Primary care physicians prescribe many different medications, with variation associated more with patient, physician and practice site characteristics than clinical necessity, according to a study that included records from close to five million patients. The study examined the size and use of physicians’ personal formularies — the core set of newly initiated drugs — to better understand opportunities to improve the safety and cost of medication practices.
The authors, including Gordon Schiff, M.D., Associate Director of Brigham and Women’s Center for Patient Safety Research and Practice and Director of Quality and Safety for the Harvard Medical School Center for Primary Care, advocate conservative prescribing, in which physicians simplify the core set of drugs they prescribe. “Physicians may be prone to prescribing a host of new expensive drugs, often before solid and longer term evidence is available to support their use,” says Dr. Schiff. “Sticking to a core set of tried-and-true medications, or even non-drug alternatives would often be better.”
The study examined the personal formularies of internal and family medicine physicians at Brigham and Women’s Hospital in Boston, Northwestern Medicine in Chicago, University of Illinois at Chicago and the entire Veterans Health Administration in 2017 and 2018. Researchers studied prescribing patterns and found more than one-third of the variation related to the prescribing habits of individual physicians. The size of personal formularies, with a mean range between 150 and 296 drugs, was associated with panel size, the volume of clinical encounters and the physician’s sex. Female doctors tend to prescribe fewer medications than male doctors.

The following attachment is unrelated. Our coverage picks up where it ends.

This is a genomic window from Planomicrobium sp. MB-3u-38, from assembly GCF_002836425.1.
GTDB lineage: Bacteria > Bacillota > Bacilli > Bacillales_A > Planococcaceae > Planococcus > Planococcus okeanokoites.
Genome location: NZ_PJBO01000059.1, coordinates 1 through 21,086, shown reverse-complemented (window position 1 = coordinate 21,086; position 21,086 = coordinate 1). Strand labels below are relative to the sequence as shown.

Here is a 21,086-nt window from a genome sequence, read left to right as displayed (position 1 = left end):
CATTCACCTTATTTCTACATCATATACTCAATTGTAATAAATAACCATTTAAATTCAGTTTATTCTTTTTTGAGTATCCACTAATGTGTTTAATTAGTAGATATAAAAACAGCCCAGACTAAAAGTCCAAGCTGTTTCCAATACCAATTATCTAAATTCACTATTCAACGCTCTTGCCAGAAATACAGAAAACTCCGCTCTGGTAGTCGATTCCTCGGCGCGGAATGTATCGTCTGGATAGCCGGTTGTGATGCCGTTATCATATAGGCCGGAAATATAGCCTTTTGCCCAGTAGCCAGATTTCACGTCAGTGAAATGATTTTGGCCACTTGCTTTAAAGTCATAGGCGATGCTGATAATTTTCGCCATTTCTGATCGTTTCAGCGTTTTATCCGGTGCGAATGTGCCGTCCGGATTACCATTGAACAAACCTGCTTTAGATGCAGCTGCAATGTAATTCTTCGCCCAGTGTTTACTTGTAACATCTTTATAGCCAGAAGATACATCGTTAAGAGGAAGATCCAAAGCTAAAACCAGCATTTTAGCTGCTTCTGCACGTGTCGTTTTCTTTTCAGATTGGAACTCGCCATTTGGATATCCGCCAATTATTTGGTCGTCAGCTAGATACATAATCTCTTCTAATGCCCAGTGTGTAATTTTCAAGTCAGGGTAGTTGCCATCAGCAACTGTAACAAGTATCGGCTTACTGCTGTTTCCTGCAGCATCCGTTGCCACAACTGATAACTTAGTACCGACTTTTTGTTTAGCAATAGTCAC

Lead author William Galanter, M.D., Ph.D., Clinical Assistant Professor of Pharmacy Systems, Outcomes and Policy at the University of Illinois at Chicago, says, “We looked particularly at some important classes of medications and found that some doctors use many more different medications from a class than other doctors. This lack of focus on a smaller group of medications will potentially increase errors since doctors likely lack familiarity with all the different drugs in the class.” Schiff agrees, saying, “Prescribers who stick to a more limited number of drugs can develop a better understanding of their dosing and side effects.”
The research team is also studying prescribing practices related to other key principles of conservative prescribing, including limiting the number of new drugs started at the same time and avoiding medications where non-drug alternative may be safer or more effective.